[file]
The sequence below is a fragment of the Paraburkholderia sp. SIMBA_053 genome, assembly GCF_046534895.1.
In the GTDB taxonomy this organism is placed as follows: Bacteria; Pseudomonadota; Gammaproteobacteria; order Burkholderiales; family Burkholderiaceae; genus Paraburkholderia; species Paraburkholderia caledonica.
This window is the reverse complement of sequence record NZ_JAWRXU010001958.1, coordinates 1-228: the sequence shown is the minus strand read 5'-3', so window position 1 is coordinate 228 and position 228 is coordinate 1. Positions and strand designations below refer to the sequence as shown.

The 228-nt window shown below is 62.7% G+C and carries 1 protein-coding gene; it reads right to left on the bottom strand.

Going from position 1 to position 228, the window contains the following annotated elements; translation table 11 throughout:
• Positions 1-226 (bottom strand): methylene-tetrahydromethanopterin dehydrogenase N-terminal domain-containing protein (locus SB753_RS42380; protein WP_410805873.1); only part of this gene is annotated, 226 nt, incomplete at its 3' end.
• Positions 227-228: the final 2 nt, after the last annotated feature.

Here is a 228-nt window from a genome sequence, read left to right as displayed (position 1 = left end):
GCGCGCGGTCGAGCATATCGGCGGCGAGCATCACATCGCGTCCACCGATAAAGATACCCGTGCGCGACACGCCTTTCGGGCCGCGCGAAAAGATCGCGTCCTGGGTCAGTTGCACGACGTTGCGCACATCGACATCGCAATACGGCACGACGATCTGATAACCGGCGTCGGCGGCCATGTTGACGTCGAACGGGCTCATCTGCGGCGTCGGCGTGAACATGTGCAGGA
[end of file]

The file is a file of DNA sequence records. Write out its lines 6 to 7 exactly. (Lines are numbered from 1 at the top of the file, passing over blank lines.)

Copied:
• Positions 1-226 (bottom strand): methylene-tetrahydromethanopterin dehydrogenase N-terminal domain-containing protein (locus SB753_RS42380; protein WP_410805873.1); only part of this gene is annotated, 226 nt, incomplete at its 3' end.
• Positions 227-228: the final 2 nt, after the last annotated feature.